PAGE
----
It may sound counterintuitive, but sometimes too much data can make decision-making more difficult.
The volume of the world’s data is growing exponentially, and if federal leaders aren’t smart about data, the next few years probably aren’t going to be very fun for your agency.
This point was made Thursday by General Services Administration Deputy Administrator Adam Neufeld, who explained GSA’s early efforts in collecting, storing, curating and sharing data to benefit its internal operations and the public.
“The only reason we spend time on data is to help the mission,” said Neufeld, who spoke at an event hosted by Nextgov. However, advances in technology have both expanded the art of what’s possible and been stifled by traditional government bureaucracies.
GSA has responded in kind by creating the Technology Transformation Service, which combines the bulk of its growing technical talent in three wings: 18F, the Office of Citizen Services and Innovative Technologies, and the Presidential Innovation Fellows program.
The sailing hasn’t been entirely smooth – 18F came recently under congressional scrutiny over its finances – but GSA’s leadership understands that agencies who fully grasp data and technology will be in a much position to meet their missions moving forward into the internet of things era.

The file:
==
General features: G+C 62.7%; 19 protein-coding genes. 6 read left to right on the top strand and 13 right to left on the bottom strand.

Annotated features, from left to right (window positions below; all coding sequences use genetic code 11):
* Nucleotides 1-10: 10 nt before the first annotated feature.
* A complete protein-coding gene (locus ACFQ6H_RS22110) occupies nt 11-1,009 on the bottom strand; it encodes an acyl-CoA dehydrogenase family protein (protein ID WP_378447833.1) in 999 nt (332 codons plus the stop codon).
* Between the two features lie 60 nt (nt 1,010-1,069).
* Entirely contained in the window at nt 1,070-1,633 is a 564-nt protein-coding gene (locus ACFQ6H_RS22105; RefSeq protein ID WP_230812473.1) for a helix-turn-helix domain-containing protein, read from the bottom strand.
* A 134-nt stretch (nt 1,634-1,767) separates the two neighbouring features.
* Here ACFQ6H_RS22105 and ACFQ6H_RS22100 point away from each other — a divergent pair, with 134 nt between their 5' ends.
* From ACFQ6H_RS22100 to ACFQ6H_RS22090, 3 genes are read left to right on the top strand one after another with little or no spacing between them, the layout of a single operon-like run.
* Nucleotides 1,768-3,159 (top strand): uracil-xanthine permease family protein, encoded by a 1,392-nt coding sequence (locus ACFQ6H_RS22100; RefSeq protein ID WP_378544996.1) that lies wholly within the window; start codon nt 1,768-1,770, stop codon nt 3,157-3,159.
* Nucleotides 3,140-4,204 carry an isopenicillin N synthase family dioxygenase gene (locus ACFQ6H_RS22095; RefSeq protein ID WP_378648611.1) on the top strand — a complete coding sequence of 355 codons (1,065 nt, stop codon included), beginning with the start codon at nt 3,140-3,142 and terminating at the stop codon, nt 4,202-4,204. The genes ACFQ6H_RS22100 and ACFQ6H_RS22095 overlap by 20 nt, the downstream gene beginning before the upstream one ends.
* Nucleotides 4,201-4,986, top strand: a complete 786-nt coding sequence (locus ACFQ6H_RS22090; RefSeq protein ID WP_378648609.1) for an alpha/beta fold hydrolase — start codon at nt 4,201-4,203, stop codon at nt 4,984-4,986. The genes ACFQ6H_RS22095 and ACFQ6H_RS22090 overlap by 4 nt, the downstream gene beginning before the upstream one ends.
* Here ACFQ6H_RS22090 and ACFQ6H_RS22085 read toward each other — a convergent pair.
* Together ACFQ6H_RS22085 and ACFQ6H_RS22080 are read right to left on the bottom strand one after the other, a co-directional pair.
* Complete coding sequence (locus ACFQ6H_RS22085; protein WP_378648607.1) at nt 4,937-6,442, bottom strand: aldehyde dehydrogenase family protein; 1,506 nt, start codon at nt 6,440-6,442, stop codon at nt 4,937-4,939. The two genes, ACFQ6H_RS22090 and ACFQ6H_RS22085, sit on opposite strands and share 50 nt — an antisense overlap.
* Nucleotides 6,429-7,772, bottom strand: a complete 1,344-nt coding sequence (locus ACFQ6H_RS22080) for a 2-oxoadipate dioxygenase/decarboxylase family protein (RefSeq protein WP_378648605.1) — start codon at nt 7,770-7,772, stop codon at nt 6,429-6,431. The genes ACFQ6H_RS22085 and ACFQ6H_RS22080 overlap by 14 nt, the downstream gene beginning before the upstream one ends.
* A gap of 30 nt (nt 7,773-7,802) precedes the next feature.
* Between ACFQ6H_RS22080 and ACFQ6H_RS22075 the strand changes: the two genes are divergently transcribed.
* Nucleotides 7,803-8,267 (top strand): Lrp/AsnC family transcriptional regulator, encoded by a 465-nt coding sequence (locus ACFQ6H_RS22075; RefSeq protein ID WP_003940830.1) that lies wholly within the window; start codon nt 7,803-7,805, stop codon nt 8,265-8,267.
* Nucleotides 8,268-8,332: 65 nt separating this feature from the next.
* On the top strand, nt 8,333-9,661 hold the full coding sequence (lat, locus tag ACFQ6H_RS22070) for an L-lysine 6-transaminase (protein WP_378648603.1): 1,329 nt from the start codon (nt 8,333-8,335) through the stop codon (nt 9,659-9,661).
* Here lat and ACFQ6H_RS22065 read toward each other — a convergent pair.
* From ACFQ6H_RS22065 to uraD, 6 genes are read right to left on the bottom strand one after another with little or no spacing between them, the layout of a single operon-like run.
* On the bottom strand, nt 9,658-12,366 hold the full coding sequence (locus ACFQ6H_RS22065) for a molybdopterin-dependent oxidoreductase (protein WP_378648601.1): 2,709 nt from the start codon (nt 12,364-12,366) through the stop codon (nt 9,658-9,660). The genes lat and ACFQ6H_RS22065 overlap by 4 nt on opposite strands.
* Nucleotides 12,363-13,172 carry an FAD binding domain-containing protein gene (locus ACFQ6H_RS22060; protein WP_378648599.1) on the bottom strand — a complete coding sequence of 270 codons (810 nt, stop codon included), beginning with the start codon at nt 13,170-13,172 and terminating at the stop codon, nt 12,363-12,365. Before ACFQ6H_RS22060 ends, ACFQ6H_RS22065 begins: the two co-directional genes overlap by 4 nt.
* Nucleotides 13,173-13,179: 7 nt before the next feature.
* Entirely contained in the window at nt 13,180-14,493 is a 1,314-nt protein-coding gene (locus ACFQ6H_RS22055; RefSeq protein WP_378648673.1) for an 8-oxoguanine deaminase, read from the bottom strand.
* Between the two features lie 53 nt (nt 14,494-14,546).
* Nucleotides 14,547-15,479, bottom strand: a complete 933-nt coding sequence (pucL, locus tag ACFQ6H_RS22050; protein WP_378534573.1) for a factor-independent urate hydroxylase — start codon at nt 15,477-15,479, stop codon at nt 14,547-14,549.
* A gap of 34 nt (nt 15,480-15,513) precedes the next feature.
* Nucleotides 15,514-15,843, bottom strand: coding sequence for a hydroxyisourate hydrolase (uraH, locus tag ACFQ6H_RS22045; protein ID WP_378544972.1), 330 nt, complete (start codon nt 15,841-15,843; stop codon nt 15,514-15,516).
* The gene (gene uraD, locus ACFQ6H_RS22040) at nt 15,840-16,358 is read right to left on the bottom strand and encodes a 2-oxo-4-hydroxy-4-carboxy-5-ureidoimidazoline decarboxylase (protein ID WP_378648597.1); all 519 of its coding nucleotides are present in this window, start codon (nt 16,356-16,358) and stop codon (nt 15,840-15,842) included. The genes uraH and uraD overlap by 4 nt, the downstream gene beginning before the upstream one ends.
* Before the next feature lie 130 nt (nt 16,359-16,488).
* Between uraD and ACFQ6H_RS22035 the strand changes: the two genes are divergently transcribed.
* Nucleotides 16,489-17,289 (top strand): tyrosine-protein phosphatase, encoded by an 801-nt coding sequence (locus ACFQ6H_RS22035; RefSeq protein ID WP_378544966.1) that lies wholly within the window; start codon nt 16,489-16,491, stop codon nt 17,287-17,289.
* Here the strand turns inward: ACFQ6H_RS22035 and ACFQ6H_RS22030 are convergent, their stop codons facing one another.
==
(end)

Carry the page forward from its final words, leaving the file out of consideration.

“Do you have leaders who are literate in data?” Neufeld asked. “Are they comfortable in this world? What are your decision-makers’ degrees of freedom?”
Sometimes, Neufeld said, “it’s harder making decisions based on data.” It may sound counterintuitive, but data-based decisions “sometimes upset the status quo.”
And if your leaders aren’t savvy on data, don’t expect it to be easy.
Speaking at the same conference, Beth Flanagan, ICITE mission lead for the National Geospatial-Intelligence Agency, explained the intelligence community’s rapid tech transformation occurred in large part because of the push from Director of National Intelligence James Clapper.
The entire ICITE plan is centered on the intelligence community’s need to better access and share data, and involves a slew of shared services such as cloud computing, common desktop environments and networking services.
Without the push from IC leadership, Flanagan said it’s unlikely the data-centric effort would have evolved as rapidly as it has. Even with it, Flanagan said, there are still some resistant to change, but they’re fewer and farther between with each intelligence success under IC ITE.